Serena's amazing run starting to sink in
Serena's amazing run starting to sink in
By Greg Garber
She was minding her own business the other day, striking tennis balls on the practice court at home in Florida, when it finally hit her: "Gosh, I've won four in a row!" Serena Williams said to herself.
Even with her perfect season over, Serena Williams hopes to only lose a few matches this year.
Williams was in a relaxed mood Tuesday after winning her first-round match at the Italian Open, 6-4, 6-3 over Klara Koukalova.
"That's a pretty amazing feat," Williams said. "It's historic. When I was young, I always wanted to win a Grand Slam. It's kind of cool."
Kind of cool in a historic kind of way.
Williams, the game's hottest player right now, has an opportunity to close in on tennis history when the French Open begins on May 26. Just 21 years old, Williams has won four consecutive Grand Slam events -- beginning with last year's French Open, Wimbledon and U.S. Open, followed by this year's Australian Open. It was dubbed the Serena Slam -- a nod to Tiger Woods' four consecutive major victories over two seasons -- but the purists insist that a true Grand Slam consists of victories in all four Slams in the same calendar year.
For context, consider that only four other women have won four consecutive Slams: Maureen Connolly, Margaret Court, Martina Navratilova and Steffi Graf. Now, pay attention because there will be a quiz later.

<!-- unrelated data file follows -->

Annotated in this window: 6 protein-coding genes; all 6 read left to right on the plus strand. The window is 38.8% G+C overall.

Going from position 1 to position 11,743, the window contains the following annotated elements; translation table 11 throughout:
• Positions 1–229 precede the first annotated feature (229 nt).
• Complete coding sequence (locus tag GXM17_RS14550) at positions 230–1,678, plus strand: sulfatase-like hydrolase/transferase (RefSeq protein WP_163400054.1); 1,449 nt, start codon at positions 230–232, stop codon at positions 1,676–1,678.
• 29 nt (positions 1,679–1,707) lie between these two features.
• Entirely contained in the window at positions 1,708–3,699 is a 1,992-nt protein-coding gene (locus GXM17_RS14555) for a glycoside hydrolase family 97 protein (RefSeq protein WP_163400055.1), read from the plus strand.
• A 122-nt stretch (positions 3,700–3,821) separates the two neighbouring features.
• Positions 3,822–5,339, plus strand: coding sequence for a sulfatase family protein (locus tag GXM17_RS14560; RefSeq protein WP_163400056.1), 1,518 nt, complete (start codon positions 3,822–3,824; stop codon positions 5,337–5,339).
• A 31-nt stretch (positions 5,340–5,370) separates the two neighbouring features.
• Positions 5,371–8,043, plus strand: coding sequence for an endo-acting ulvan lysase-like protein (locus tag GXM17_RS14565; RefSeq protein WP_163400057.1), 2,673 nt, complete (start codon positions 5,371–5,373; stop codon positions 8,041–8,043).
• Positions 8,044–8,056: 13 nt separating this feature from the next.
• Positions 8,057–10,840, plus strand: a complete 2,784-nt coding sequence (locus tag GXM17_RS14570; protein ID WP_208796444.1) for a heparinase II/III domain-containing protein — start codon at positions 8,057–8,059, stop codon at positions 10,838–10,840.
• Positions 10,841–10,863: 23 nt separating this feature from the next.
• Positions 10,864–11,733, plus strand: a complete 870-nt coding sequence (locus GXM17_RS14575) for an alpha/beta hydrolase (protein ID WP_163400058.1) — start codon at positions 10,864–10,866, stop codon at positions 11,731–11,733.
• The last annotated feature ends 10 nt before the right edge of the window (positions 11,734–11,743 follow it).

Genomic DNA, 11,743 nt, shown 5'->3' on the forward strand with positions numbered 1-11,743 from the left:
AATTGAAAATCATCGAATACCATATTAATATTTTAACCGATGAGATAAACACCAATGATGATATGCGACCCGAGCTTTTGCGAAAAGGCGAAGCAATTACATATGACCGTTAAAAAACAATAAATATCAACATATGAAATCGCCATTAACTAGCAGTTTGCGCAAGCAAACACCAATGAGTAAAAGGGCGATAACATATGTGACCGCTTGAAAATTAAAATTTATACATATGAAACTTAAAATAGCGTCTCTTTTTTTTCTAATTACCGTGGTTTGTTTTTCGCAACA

Only three women have won all four events in a single season: Connolly (1953), Court (1970) and Graf (1988). Both Graf and Navratilova won four straight Grand Slams over two seasons, Navratilova in 1983-84 and Graf in 1993-94.
Court and Navratilova hold the record of six consecutive Grand Slam victories. Court won the 1969 U.S. Open and Australian Open (when it was held at season's end in December). Navratilova won the 1983 Wimbledon, U.S. Open and Australian Open events, then took the 1984 French Open, Wimbledon and U.S. Open.
In less than two months, with victories at the French Open and Wimbledon, Williams could tie Court and Navratilova at six.
When she was younger, Williams would have tightened up at the thought of trying to repeat as French Open champion.
"But Venus told me never to look at it as defending a title," Serena said. "I'm going to Paris to win Roland Garros, not to defend my title. It becomes really stressful if you worry about it like that. Looking at it this way, it's a lot easier."
Williams insisted she is not looking ahead, thinking about sweeping this year's Grand Slams, which would break the all-time record.
"I don't look at it as winning four in a row in one year," Williams said. "My goal right now is to focus on Roland Garros."
That steely one-Slam-at-a-time focus has been impressive. Think about it, in the crucible of the Grand Slams, Williams has won 28 consecutive matches. Sister Venus, 22, was the victim in all four finals, but there have been impressive wins over Jennifer Capriati, Kim Clijsters and Lindsay Davenport in that span, as well.
You might imagine that the 2002 Wimbledon or U.S. Open might have generated the fondest memory for Williams, but she said that it was last year's French Open and, upon examination, it makes sense.